So firstly, savour. Indulge. No need to scoff.

And secondly, don’t worry too much about the percentages on a craft chocolate bar. Bean type and mouthfeel make a massive difference to how sweet a craft bar tastes. Below we’ve assembled a bunch of ‘high percentage’ bars that will leave you guessing (and delighted). Try a couple blind and see if you can work out which has the higher percentage (including the 100% from Fossa).

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Dark Milk Chocolate: A Low-Sugar Alternative

milk chocolate tasting

“Everything in moderation”. Epicurus had it right. A little sugar in chocolate is to be welcomed.  And a little milk can add creaminess and the impression of sweetness too.

In craft chocolate, sugar is added to bring out the flavour of the bean. In the words of the esteemed Mrs Beeton (she of Victorian cooking book fame), adding a little sugar to chocolate is what “salt is to meat and vegetables”.

Pure granulated sugar is just a taste (sweet). It doesn’t have any odour or flavour. Try the ‘holding your nose’ experiment; firstly with sugar, and then separately with chocolate, to see what we mean; both are sweet-tasting but only the chocolate develops flavour and aromas when you release your nose. Sugar offsets and balances the cocoa beans’ natural astringency and bitterness. By adding small amounts of sugar, the chocolate maker can transform cocoa beans into fine craft chocolate bars with mind-bending flavours, textures and tastes. But you don’t need a lot of sugar. Everything in moderation.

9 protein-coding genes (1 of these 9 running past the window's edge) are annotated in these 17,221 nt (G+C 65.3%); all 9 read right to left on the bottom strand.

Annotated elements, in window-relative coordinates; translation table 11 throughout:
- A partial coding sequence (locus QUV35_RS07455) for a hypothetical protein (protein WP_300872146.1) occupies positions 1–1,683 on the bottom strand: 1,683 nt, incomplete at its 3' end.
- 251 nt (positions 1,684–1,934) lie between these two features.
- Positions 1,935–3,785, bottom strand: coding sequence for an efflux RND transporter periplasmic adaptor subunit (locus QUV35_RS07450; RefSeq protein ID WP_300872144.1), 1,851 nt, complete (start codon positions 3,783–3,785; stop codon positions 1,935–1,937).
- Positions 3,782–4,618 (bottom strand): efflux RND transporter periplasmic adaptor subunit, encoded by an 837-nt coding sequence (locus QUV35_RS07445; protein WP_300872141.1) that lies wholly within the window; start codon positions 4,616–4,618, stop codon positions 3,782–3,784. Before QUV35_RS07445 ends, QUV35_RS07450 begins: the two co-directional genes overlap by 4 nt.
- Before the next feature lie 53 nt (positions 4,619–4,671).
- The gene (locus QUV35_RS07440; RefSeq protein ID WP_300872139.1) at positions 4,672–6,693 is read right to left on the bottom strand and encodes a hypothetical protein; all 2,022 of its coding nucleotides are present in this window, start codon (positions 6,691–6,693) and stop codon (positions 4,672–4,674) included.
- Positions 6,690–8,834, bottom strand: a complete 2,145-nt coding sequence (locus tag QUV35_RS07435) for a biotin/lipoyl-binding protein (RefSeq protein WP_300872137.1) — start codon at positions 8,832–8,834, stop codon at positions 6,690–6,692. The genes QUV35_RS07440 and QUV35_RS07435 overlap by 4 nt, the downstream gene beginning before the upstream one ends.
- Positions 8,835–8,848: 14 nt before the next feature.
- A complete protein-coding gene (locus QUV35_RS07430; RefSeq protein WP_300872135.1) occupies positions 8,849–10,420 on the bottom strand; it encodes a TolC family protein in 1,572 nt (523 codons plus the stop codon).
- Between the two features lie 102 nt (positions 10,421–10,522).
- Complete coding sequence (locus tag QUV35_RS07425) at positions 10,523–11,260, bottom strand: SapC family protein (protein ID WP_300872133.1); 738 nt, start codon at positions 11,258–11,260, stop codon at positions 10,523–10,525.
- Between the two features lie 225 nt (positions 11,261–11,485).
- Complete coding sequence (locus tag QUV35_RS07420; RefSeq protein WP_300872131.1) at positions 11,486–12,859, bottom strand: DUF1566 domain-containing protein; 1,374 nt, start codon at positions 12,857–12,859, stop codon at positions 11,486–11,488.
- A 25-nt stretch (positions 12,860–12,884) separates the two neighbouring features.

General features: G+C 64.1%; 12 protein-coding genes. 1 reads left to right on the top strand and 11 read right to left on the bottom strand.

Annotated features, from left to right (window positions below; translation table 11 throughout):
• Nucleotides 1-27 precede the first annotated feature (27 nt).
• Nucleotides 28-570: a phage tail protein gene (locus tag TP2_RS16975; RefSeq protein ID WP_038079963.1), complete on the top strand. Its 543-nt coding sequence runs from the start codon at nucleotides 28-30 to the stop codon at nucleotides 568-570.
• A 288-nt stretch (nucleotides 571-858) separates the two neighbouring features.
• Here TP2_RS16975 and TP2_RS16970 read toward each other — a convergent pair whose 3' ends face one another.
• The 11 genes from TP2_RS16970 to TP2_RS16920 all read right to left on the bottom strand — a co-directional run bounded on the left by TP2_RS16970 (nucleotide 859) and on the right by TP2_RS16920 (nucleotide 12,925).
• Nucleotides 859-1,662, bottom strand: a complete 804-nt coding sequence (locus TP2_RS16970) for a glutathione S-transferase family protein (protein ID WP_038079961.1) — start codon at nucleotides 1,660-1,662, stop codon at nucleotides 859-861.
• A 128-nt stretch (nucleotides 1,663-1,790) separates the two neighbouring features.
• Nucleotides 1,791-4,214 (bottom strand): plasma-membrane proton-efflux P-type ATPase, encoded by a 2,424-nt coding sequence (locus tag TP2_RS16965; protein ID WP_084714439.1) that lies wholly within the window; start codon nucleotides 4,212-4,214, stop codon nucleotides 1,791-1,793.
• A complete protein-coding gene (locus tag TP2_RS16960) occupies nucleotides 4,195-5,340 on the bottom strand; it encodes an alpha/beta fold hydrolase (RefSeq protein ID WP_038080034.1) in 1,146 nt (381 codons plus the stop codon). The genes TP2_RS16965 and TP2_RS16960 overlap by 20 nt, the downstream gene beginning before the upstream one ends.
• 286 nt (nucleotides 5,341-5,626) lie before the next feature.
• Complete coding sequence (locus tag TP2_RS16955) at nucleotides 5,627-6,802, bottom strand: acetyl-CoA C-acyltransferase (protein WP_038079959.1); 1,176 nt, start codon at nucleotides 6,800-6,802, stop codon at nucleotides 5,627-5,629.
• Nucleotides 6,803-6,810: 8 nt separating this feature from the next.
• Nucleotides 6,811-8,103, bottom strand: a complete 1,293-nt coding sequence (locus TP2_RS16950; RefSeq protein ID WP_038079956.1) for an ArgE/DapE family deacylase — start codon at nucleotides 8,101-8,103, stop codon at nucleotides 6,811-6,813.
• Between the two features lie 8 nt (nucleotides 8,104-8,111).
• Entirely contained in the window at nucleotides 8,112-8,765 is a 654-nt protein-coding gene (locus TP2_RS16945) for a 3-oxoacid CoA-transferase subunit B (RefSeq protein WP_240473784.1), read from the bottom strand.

By contrast, mass-produced bars are all about sugar and added flavourings, fats and preservatives. Sugar is added because it creates a ‘sugar-hit’ (and it can be addictive). And because it is inexpensive. It isn’t used to develop the flavour of the cocoa bean. Rather, sugar, along with additives and flavouring, conceals the flavour and taste of what little cocoa there is in a mass-produced bar.

In the UK, at least two ‘big chocolate’ brands have launched advertising campaigns for their mass-produced ‘dark milk chocolate’. Arguably this mass market dark milk chocolate confuses the links between sugar, health, creaminess, mouthfeel and sweetness.